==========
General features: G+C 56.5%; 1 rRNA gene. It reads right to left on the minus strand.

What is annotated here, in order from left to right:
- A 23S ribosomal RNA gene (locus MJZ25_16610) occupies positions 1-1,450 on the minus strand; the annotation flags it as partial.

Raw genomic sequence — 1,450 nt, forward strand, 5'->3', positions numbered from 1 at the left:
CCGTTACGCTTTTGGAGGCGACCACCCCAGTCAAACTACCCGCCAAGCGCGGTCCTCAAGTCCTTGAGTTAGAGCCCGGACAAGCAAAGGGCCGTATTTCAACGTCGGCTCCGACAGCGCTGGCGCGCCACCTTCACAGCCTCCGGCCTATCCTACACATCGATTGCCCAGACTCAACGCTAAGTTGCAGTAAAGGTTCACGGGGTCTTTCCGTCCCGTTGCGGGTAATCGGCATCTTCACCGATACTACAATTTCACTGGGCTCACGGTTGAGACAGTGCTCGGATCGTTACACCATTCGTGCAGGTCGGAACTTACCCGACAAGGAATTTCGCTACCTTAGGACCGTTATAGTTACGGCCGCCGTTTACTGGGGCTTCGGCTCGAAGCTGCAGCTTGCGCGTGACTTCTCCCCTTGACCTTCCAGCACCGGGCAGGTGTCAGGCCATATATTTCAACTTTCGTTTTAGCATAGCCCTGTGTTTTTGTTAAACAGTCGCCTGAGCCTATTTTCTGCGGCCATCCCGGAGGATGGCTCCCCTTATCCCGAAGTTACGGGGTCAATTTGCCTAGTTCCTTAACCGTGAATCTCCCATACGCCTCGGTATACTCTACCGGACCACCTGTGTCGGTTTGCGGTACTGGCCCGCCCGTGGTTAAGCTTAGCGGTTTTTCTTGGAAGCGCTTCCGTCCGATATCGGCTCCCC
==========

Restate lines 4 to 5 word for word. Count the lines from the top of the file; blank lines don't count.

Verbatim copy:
Raw genomic sequence — 1,450 nt, forward strand, 5'->3', positions numbered from 1 at the left:
CCGTTACGCTTTTGGAGGCGACCACCCCAGTCAAACTACCCGCCAAGCGCGGTCCTCAAGTCCTTGAGTTAGAGCCCGGACAAGCAAAGGGCCGTATTTCAACGTCGGCTCCGACAGCGCTGGCGCGCCACCTTCACAGCCTCCGGCCTATCCTACACATCGATTGCCCAGACTCAACGCTAAGTTGCAGTAAAGGTTCACGGGGTCTTTCCGTCCCGTTGCGGGTAATCGGCATCTTCACCGATACTACAATTTCACTGGGCTCACGGTTGAGACAGTGCTCGGATCGTTACACCATTCGTGCAGGTCGGAACTTACCCGACAAGGAATTTCGCTACCTTAGGACCGTTATAGTTACGGCCGCCGTTTACTGGGGCTTCGGCTCGAAGCTGCAGCTTGCGCGTGACTTCTCCCCTTGACCTTCCAGCACCGGGCAGGTGTCAGGCCATATATTTCAACTTTCGTTTTAGCATAGCCCTGTGTTTTTGTTAAACAGTCGCCTGAGCCTATTTTCTGCGGCCATCCCGGAGGATGGCTCCCCTTATCCCGAAGTTACGGGGTCAATTTGCCTAGTTCCTTAACCGTGAATCTCCCATACGCCTCGGTATACTCTACCGGACCACCTGTGTCGGTTTGCGGTACTGGCCCGCCCGTGGTTAAGCTTAGCGGTTTTTCTTGGAAGCGCTTCCGTCCGATATCGGCTCCCC